Tel Aviv School Protests Planned Deportations of Filipino Classmates

Some 600 teachers, students from Gymnasia Herzliya demonstrate for targeted students

Israeli students hold a sign quoting a biblical verse, 'you shall love [the stranger] as yourself, for you were strangers in the land of Egypt,' in Tel Aviv on June 17, 2019.
Ilan Assayag

Some 600 students and teachers demonstrated in Tel Aviv on Monday against the planned deportation of fellow students whose parents are from the Philippines.

The protesters marched from their school, Gymnasia Herzliya, to the Tel Aviv Museum carrying signs such as “Summer vacation without friends,” “I was born here” and “Love the stranger, for you were strangers in the land of Egypt.” Principal Zeev Dagani demonstrated with them.

Two seventh-graders from the school have received deportation notices for mid-July, and other students will likely face deportation as well. All were born in Israel, and most speak nothing but Hebrew.

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“I’m an Israeli boy,” said John, one of the students facing deportation. “I don’t know any other country besides Israel, which I love.

“I was born here, and I want to continue living here in Israel, because this is my country,” he added. “I want to continue studying and go to university and learn lots of stuff I don’t know and realize my dreams.”

Students hold up signs of support for their Filipino classmates, June 17, 2019.
\ Ilan Assayag

Both of the students who received deportation notices are in teacher Daniel Levy’s class. “They were born here; they’re Israeli in every respect,” he said. “They study in an Israeli school, go to the Scouts and extracurricular activities, speak Hebrew. Israel is all they know. It’s their place, their home. Every child born in Israel has a right to live here, to finish 12 years of school.”

In both 2006 and 2010, public pressure forced the government to let other families of migrant workers remain here, though by law, they could have been deported. Those children received permanent residency when they turned 18.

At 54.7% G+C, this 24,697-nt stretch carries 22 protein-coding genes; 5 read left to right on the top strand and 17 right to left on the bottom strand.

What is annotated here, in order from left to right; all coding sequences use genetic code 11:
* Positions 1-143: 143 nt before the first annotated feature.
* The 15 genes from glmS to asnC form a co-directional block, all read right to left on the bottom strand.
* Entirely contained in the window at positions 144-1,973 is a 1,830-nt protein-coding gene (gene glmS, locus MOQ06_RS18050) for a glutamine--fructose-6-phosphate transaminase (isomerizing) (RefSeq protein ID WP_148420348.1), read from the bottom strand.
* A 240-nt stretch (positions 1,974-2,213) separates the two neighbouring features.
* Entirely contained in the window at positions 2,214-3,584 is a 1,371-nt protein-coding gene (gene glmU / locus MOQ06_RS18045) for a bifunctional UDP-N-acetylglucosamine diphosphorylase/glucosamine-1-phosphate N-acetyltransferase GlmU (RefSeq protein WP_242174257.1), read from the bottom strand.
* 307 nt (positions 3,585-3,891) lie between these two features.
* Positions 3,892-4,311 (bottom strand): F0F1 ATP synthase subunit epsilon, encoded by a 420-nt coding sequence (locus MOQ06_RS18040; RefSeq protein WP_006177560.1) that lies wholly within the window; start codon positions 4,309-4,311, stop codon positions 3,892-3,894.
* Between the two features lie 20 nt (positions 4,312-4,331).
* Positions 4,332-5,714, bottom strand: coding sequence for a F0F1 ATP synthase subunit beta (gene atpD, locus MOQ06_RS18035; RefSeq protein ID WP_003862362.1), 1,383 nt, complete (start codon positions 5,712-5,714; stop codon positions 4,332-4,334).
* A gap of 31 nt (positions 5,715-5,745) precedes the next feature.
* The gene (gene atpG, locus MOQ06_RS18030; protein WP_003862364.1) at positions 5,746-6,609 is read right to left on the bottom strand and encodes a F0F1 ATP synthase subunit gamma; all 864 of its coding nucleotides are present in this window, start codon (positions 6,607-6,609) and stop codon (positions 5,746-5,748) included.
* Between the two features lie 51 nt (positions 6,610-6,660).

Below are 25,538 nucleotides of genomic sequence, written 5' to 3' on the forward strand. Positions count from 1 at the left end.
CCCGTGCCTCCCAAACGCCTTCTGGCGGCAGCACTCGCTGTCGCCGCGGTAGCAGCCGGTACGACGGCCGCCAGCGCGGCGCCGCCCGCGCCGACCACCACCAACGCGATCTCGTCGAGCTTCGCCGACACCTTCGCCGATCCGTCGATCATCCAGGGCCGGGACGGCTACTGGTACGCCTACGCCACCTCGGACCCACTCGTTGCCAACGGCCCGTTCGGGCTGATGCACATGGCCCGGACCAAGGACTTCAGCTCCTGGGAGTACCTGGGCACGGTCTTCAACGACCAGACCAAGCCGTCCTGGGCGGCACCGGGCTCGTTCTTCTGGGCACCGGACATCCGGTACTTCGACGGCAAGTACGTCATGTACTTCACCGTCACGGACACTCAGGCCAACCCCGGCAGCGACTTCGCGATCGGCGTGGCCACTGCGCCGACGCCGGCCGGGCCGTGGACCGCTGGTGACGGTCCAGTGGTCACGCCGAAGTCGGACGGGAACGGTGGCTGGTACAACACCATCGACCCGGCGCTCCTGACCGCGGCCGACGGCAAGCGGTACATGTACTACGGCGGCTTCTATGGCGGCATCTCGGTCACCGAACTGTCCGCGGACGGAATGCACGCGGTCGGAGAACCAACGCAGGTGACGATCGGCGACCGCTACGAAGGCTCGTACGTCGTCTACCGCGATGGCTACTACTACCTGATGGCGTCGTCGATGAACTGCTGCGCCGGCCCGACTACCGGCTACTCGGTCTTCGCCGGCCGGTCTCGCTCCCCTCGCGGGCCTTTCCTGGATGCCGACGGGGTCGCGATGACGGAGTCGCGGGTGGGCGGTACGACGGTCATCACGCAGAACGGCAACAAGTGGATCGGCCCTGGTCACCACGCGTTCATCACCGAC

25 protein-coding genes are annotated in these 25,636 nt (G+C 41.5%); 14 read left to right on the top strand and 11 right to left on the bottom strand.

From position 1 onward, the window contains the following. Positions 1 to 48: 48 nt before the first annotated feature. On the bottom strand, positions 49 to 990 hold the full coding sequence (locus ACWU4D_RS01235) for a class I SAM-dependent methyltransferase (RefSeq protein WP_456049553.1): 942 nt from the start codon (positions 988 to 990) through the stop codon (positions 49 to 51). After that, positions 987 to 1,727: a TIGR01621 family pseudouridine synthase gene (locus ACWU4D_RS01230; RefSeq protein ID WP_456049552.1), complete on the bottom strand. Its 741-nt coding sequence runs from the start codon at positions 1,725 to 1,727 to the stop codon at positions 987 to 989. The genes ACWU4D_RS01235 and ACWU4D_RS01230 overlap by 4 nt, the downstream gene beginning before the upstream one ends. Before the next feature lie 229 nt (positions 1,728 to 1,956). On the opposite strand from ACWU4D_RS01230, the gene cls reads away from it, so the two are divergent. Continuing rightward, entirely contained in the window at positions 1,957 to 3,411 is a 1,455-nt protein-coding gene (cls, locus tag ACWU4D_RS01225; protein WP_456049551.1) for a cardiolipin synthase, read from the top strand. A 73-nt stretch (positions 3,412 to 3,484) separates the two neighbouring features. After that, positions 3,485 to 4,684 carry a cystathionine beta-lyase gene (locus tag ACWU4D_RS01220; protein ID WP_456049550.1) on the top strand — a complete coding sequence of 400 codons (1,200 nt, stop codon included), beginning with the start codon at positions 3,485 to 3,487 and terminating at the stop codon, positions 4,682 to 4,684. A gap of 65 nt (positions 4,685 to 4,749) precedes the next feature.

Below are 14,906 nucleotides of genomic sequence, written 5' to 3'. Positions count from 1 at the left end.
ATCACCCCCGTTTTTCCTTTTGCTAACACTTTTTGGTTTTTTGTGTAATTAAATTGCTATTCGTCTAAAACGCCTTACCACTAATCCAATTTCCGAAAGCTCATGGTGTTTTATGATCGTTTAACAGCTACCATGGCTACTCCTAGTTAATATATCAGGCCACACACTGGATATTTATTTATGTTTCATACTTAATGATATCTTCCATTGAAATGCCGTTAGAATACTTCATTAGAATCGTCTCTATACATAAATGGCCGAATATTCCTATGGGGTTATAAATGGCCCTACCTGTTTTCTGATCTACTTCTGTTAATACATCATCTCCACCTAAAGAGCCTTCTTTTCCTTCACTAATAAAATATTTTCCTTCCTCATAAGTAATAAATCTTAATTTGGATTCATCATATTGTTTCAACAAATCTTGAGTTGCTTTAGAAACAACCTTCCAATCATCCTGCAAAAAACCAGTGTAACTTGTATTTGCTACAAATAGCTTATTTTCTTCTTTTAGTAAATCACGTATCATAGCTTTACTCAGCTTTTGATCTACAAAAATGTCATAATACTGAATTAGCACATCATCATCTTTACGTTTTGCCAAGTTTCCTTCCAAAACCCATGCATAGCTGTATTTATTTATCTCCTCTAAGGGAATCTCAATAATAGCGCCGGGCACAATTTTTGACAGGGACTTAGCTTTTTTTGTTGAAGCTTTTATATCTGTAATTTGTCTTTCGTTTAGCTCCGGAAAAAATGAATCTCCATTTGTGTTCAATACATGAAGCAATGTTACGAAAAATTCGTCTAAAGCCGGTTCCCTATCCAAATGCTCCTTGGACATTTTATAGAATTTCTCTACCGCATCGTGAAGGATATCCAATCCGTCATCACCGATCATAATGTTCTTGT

Levy said the same should be done this time. “The law is the law, but there are still exceptions,” he said. “And this is that case. They’re children.”

Dagani said the teachers and students were demonstrating out of solidarity with the students facing deportation. “We’re too disappointed, angry and frustrated for words,” he said. “We’ll fight the deportation with all our might.”

“There’s only one difference between me and those students – that they’re living under constant fear of being pulled up by the roots,” one seventh-grade girl said. “This is the time to stop the deportation and fight for the rights and the humanity that still remain to us. Only after it reached kids from our class did we understand how difficult it was and how much we need to stop this ugly action. We’re taking someone’s identity and throwing it in the trash.”

The Population, Immigration and Border Authority plans to deport around 100 Filipina workers and their Israeli-born children this summer. The women all came here to work legally, and under a High Court of Justice ruling from 2011, foreign workers who give birth while working here can remain with their children until their visas expire. Because they had given birth, their visas weren’t renewed. But for years, they also weren’t deported.

“These are foreign nationals who have stayed in Israel for a very long time in defiance of all law and without any legal status,” the authority said.

Altogether, 1,478 children of Filipina workers are currently enrolled in Israeli schools.